TikTok Bill Easily Passes in House, CEO Plans Legal Fight

TikTok CEO Shou Zi Chew testifies before the Senate Committee on the Judiciary hearing dealing with Big Tech on Capitol Hill in Washington, Wednesday, Jan. 31, 2024. (AP Photo/Jose Luis Magana)

(Bloomberg News/CQ-Roll Call/TNS) — A bill which would force social media platform TikTok to divest from its Chinese parent company earned overwhelming support in the House of Representatives Wednesday, as the app’s CEO maintains that he and the company will exhaust all legal challenges before considering any kind of divestiture, according to people familiar with the matter.

The House voted 352-65 to pass legislation, amid testimony that the app’s parent company ByteDance is bound by Chinese law to disclose personal data on American users of the platform, a concern which has led to U.S. government entities banning the use of the app on employees’ devices.

Rep. Cathy McMorris Rodgers, R-Wash., chair of the House Energy and Commerce Committee, which voted 50-0 to bring the bill to the House floor, said on the House floor that the legislation is aimed at the Chinese Communist Party for using TikTok to “manipulate tens of millions of people to further its agenda.”

Passage of the measure would “send a clear message that we will not tolerate our adversaries weaponizing our freedoms against us,” Rodgers said.

Rep. Frank Pallone Jr., D-N.J., the top Democrat on that committee, said the bill’s intention is no different from U.S. efforts in the past of restricting of restricting “our TV and radio airwaves from ownership by foreign governments and individuals.” Social media companies “should also face similar scrutiny,” he said.

A sale of the viral video app is considered to be the last resort, said the people familiar with the matter, who asked not to be identified discussing private matters. A divestiture would also require approval by the Chinese government, which said last year that it would firmly oppose a forced sale. No plans are final, and would depend on how the legislation progresses, the people said.

Others, including Sens. Mark Warner, D-Va., chair of the Senate Intelligence Committee, Marco Rubio, R-Fla., the top Republican on the committee, and Michael Bennet, D-Colo., who serves on the intelligence panel, have raised alarms about TikTok and the way Beijing could weaponize the app.

“We are united in our concern about the national security threat posed by TikTok — a platform with enormous power to influence and divide Americans whose parent company ByteDance remains legally required to do the bidding of the Chinese Communist Party,” Warner and Rubio said in a joint statement Wednesday. “We were encouraged by today’s strong bipartisan vote in the House of Representatives, and look forward to working together to get this bill passed through the Senate and signed into law.”

Rep. Thomas Massie, R-Ky., who opposed the bill, said the measure’s backers were well intentioned but failed to take into account likely consequences.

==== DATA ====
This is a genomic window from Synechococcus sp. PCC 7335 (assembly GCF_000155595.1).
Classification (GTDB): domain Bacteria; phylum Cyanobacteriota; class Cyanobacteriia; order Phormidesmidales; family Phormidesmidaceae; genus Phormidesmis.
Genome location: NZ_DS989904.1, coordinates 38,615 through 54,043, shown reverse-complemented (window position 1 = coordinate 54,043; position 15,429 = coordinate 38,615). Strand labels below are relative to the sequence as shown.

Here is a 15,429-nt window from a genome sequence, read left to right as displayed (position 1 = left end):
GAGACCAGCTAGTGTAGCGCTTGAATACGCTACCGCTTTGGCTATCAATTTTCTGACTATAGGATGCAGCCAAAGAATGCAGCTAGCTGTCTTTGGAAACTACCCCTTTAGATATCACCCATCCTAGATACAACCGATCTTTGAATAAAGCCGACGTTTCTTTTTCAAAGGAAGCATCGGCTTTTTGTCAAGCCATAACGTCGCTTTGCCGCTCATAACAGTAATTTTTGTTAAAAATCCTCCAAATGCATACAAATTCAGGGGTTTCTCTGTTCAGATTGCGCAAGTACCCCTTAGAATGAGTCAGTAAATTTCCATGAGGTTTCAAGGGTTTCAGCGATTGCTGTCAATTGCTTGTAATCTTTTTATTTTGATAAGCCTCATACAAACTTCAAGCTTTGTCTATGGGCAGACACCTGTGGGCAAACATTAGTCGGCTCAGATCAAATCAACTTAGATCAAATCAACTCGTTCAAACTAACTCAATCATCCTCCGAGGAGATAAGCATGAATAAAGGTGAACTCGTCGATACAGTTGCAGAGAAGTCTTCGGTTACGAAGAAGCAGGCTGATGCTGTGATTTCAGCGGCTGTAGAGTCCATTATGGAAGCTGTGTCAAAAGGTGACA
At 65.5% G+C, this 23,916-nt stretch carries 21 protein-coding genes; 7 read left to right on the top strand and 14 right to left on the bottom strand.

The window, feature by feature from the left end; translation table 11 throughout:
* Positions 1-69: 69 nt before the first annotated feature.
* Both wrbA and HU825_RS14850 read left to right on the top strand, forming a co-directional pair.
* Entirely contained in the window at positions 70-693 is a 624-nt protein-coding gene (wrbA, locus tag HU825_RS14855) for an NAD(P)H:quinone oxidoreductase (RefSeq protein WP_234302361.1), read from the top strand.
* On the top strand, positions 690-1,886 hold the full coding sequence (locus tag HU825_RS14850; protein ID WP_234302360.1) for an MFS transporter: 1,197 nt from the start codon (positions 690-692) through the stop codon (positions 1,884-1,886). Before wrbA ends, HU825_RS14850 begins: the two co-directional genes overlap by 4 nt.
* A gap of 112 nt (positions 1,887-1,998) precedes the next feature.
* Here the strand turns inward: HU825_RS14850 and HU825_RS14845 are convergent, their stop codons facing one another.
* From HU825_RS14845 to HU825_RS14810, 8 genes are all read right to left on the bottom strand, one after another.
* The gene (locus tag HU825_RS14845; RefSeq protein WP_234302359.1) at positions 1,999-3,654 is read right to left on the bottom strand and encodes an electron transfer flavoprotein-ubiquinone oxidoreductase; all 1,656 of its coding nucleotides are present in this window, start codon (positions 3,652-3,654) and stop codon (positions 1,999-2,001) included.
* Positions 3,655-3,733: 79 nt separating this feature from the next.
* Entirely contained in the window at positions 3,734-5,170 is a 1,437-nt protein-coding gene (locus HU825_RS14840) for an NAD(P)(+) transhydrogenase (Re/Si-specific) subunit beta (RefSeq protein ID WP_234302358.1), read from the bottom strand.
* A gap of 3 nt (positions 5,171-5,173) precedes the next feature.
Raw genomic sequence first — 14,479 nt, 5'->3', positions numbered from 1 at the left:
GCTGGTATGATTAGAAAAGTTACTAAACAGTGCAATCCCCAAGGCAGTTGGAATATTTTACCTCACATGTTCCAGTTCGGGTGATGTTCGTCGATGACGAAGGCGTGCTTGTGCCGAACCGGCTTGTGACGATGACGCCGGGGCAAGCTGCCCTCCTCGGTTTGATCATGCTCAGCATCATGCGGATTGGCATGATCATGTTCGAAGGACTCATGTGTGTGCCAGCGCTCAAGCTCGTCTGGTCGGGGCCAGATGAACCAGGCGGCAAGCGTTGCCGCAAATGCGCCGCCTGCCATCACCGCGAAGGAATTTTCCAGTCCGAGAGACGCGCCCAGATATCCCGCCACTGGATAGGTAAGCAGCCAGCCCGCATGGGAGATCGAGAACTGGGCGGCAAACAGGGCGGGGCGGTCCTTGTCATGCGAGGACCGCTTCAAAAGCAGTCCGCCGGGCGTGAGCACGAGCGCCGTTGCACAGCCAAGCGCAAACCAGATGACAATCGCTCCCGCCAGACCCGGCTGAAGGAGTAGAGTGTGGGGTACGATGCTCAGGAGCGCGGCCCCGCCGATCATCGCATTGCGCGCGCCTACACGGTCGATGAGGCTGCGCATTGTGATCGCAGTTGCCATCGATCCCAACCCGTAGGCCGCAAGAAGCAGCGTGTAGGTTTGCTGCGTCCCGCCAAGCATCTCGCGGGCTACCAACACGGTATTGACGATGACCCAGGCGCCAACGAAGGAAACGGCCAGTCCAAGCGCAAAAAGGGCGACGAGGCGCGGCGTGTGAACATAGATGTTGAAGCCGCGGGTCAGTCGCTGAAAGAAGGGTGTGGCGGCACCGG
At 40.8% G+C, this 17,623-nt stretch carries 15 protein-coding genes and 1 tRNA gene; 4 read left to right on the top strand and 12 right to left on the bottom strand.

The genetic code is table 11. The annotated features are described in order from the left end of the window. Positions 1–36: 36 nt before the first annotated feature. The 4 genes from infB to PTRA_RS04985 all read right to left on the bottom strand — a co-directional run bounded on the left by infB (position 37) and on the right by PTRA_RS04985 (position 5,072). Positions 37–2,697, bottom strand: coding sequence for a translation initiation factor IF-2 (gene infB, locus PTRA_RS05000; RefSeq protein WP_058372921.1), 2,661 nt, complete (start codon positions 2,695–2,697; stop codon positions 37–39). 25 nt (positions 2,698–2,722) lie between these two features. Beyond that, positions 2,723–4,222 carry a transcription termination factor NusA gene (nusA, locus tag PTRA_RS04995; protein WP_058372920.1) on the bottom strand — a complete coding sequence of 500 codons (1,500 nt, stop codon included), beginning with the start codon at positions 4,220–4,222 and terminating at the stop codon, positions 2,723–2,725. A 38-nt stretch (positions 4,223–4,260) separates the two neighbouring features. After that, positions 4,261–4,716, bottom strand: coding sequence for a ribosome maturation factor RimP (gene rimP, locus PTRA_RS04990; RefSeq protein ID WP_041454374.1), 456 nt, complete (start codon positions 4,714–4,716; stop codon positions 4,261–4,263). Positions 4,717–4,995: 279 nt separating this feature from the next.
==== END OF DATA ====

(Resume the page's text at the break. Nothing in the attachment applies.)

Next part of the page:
Backers of the legislation “described TikTok as a Trojan Horse, but some of us feel that either intentionally or unintentionally this legislation to ban TikTok is actually a Trojan Horse,” Massie said before the vote.

Sen. Maria Cantwell, D-Wash., chair of the Senate Commerce Committee, has said she is concerned about the national security implications of a Chinese-owned app being used by hundreds of millions of Americans, but also wanted to closely examine the free-speech implications of the House measure before deciding on the next steps.

The company will continue making its case to members in the Senate, where the existing bill from the House has no co-sponsor, said one of the people familiar with the matter.

A TikTok spokesperson declined to comment on the company’s plans. The legislation “has a predetermined outcome: a total ban of TikTok in the United States,” the spokesperson said.

The company discussed the possibility of separating from ByteDance in March 2023, Bloomberg reported at the time. Such a move would have been pursued only if the company’s existing proposal with U.S. national security officials didn’t get approved. There hasn’t yet been a public resolution on the national security review undertaken by the Biden administration.

“In recent years, although the United States has never found evidence that TikTok threatens U.S. national security, it has never stopped suppressing TikTok,” Chinese Ministry of Foreign Affairs spokesman Wang Wenbin said Wednesday. “This practice of bullying — if you cannot win in fair competition — disrupts the normal business activities of enterprises, damages the confidence of international investors” and “undermines the normal international economic and trade order, which will eventually backfire on America itself.”

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